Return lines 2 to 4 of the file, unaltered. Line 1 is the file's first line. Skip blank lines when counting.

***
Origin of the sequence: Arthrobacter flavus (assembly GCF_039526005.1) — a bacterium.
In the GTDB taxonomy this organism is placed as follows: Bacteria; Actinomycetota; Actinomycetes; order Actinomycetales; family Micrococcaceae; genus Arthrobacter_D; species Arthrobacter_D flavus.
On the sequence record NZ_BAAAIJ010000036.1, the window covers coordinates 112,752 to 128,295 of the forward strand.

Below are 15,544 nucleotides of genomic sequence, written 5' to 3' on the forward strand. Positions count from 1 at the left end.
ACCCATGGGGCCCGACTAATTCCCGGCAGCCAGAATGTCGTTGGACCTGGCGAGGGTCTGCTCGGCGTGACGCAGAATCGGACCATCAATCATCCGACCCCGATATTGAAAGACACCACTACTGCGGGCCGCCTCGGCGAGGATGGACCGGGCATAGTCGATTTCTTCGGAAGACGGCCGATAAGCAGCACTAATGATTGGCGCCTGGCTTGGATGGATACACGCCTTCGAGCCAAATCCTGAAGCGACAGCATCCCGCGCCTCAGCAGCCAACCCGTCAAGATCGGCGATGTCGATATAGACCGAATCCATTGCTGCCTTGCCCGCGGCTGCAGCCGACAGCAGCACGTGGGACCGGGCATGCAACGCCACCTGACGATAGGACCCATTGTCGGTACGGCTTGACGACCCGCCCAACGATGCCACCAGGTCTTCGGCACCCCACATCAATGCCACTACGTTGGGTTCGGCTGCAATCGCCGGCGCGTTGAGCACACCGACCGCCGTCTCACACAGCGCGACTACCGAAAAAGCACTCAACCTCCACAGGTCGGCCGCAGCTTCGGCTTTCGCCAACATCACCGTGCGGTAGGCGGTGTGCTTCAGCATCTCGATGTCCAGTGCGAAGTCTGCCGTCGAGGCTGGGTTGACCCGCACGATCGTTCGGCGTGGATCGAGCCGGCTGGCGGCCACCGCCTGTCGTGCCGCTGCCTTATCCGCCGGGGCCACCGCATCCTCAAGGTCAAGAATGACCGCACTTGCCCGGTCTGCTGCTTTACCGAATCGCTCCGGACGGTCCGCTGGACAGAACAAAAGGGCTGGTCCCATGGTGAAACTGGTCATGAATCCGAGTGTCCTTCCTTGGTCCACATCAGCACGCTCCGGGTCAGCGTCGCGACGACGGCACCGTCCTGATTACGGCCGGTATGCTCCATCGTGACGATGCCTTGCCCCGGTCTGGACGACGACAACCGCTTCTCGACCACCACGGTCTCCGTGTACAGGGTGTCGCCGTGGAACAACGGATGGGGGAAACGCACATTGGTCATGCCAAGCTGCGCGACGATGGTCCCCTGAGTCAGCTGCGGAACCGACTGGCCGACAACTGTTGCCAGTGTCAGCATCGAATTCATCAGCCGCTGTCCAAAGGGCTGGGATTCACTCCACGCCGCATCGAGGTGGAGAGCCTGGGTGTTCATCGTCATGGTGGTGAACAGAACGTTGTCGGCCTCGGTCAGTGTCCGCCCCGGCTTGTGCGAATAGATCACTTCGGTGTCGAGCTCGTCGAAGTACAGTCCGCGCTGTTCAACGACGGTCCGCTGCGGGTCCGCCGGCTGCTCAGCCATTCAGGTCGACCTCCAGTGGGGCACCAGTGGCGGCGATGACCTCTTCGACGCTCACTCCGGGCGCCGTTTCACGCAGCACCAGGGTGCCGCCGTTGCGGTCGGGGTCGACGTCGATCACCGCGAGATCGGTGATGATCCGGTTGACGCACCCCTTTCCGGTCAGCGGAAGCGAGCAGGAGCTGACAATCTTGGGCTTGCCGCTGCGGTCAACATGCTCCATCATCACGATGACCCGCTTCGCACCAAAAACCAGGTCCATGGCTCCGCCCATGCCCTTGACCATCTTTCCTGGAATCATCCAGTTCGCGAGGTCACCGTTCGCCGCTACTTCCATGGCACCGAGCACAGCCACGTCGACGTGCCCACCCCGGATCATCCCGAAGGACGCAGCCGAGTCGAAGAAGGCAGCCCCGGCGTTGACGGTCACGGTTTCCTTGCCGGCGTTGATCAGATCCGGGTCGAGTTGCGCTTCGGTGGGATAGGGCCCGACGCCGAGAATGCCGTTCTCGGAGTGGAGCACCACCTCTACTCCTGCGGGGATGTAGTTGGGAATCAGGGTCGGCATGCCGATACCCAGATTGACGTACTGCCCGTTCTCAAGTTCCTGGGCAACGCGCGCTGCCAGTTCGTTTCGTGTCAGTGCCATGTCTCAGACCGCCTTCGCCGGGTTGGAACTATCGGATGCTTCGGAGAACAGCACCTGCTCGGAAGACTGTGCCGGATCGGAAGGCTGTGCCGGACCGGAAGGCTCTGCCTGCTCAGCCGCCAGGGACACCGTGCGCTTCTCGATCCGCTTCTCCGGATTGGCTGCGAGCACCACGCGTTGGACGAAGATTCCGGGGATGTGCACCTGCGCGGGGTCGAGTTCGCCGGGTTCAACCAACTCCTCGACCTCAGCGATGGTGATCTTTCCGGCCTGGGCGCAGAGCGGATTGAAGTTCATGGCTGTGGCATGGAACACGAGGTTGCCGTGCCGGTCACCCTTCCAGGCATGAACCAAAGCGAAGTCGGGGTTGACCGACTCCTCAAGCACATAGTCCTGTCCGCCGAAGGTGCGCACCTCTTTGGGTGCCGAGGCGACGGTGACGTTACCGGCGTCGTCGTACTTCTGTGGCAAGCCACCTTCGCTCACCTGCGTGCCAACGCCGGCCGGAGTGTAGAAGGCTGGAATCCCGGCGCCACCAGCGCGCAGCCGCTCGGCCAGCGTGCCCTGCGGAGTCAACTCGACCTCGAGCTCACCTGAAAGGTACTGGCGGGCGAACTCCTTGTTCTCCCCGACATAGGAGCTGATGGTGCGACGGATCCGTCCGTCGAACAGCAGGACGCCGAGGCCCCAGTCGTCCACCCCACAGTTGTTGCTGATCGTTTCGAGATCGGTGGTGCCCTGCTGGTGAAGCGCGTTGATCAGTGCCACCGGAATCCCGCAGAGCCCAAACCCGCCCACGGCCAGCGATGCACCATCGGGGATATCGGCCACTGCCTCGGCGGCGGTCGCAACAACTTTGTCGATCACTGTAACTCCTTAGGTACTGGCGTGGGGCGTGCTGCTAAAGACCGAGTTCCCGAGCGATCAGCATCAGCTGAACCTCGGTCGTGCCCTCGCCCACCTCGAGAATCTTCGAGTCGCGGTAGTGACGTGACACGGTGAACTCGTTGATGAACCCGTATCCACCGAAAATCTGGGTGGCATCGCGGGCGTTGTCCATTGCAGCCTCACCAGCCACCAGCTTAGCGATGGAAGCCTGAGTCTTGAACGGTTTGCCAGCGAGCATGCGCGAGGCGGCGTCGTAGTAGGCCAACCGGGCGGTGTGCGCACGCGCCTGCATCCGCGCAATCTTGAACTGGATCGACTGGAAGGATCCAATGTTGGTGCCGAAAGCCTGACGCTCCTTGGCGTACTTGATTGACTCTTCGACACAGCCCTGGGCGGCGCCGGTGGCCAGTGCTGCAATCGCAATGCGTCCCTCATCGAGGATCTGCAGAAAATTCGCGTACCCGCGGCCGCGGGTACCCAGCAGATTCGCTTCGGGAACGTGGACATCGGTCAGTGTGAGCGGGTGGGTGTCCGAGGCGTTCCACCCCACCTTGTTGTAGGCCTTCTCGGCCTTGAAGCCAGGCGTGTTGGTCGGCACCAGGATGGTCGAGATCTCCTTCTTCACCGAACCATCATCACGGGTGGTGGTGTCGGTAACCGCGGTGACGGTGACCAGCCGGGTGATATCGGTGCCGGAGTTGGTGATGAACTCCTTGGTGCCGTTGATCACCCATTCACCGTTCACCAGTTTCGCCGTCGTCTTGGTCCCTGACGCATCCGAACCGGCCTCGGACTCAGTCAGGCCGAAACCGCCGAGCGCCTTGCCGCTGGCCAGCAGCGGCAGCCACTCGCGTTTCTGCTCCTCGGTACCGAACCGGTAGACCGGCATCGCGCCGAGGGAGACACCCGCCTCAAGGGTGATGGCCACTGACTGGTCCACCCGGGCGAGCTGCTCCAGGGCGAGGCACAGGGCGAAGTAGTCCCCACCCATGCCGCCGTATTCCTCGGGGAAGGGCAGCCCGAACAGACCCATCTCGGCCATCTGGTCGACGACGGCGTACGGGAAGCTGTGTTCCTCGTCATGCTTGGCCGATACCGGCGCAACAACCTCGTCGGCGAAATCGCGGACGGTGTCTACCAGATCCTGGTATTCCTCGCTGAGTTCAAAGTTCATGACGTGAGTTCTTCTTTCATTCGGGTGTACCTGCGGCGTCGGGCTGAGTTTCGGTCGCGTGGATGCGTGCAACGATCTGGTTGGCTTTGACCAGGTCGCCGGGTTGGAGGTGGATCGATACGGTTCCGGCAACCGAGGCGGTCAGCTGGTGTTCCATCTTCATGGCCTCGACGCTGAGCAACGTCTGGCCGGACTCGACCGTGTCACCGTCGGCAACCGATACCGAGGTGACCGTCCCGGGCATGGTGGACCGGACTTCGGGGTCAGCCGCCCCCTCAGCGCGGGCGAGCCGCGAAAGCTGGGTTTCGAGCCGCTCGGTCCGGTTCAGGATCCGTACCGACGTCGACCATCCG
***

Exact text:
In the GTDB taxonomy this organism is placed as follows: Bacteria; Actinomycetota; Actinomycetes; order Actinomycetales; family Micrococcaceae; genus Arthrobacter_D; species Arthrobacter_D flavus.
On the sequence record NZ_BAAAIJ010000036.1, the window covers coordinates 112,752 to 128,295 of the forward strand.

Below are 15,544 nucleotides of genomic sequence, written 5' to 3' on the forward strand. Positions count from 1 at the left end.